Thursday, January 19, 2017

Study: Customers Not Recognized Across Channels

Just 9% of marketers say they can consistently recognize customers across media channels, according to the MediaPost report on a new white paper published by the Data & Marketing Association (DMA). The study, conducted by Winterberry Group, is based on interviews with marketers from about 120 organizations. Per the MediaPost story, the study did find that companies have improved how they provide the same brand experience across channels, with slightly more than 77% of participants claiming to coordinate the delivery of content across all the media channels extremely well, fairly well or to some extent. But since most companies are marketing to devices not people, the challenge has been recognizing the same customers as they cross devices, for example going from search to catalog, or from mobile to in-store. Companies do realize that there is a problem per the survey, with some 72% of those participating identifying audience recognition as a "moderate" or higher priority. And when asked what would help to advance their organization's efforts to better recognize addressable audiences across marketing media, better aggregation and management of data, cited by nearly 48% of marketers, led the top five solutions. For more statistics from the study and for a link to download a free white paper copy, go to full blog post at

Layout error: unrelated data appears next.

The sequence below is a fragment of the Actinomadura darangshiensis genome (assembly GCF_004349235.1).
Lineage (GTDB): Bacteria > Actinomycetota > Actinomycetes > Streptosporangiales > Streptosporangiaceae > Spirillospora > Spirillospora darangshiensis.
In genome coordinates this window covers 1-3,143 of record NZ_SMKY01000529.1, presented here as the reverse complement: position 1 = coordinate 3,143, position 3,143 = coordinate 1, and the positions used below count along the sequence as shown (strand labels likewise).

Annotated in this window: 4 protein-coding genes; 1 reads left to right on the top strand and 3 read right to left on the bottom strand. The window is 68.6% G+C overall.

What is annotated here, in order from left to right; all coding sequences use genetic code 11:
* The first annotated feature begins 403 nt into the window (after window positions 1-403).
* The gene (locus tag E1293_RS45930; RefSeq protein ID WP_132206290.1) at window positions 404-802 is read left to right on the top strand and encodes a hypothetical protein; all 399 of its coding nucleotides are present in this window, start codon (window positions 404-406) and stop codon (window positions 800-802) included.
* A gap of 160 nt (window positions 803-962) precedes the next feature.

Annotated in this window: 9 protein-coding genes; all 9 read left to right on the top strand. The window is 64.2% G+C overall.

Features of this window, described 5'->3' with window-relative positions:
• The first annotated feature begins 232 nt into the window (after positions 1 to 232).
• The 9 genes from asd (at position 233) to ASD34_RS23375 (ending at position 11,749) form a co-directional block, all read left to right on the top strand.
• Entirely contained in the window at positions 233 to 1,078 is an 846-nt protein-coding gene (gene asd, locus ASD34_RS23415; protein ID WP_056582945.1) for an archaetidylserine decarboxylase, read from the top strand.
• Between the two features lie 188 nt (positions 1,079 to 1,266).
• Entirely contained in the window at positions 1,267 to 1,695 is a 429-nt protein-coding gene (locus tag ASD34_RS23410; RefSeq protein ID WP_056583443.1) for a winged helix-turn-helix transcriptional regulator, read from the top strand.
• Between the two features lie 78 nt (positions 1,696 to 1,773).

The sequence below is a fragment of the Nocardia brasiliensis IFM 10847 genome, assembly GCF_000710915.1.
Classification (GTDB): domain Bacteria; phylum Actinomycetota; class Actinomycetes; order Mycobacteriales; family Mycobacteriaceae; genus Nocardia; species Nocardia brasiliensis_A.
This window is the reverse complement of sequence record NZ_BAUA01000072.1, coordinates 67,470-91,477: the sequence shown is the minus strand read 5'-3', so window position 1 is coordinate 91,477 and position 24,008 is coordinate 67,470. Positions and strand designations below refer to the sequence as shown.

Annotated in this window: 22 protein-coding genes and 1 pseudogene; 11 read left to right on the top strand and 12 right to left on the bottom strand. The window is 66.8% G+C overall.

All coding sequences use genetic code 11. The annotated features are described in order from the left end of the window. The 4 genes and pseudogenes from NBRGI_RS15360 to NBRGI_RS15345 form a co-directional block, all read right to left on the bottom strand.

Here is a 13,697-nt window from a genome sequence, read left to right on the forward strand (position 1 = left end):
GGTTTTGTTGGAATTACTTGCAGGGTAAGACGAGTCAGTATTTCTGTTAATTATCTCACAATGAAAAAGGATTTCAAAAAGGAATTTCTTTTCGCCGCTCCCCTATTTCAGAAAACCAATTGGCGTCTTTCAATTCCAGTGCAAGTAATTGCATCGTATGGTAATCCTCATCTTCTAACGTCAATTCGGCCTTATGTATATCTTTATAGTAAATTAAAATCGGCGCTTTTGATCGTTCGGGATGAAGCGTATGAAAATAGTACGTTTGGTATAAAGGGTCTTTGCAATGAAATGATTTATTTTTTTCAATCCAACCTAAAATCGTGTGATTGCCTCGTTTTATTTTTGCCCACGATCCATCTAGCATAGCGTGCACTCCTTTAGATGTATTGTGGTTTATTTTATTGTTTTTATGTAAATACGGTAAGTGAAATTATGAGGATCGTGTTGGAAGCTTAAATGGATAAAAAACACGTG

Thursday, January 12, 2017

How Direct Mail Testing Differs by Product Stage

Direct mail success is all about testing -- lists, offer, creative, and, of course, the product/service itself. While there's no single formula, Malcolm Decker's excellent article "How to Test Your Direct Mail" in Target Marketing magazine's resource section offers some useful guidelines. Decker differentiates the weight given the various direct mail testing parameters by a product's life cycle--new product testing; honing success of an existing product; and testing to revive a mature product. For example, his ideal new-product test is mailed to 120,000 names, with the house list providing less than 20% of names mailed, and testing of 15 different lists, three different prices/offers, and three different creative packages. In looking at the relative contributions of testing factors, he notes that even the most well-researched new product can impact results by 30% plus or minus. Mailing lists--ranging from tightly targeted response lists to larger, broader and thus riskier lists--will contribute another plus or minus 30% to success, based on Decker's experience. Then the price/offer will deliver another 30% up or down. And last, the creative factor for a new product can move the testing needle by another plus or minus 10%. Once marketers have a couple of years of mailing results to help determine price elasticity, list universe, creative preference, premium impacts, etc., Decker notes that the 30-30-30-10 relationship of start-up testing has shifted. And once a mature product's marketing choices face the challenges of competition or changing tastes and demographics, the weights of key testing factors shift once more. For more on testing parameters for proven and mature products, see the full blog post at

Thursday, January 5, 2017

3 Digital Trends Challenge Multi-Channel Marketers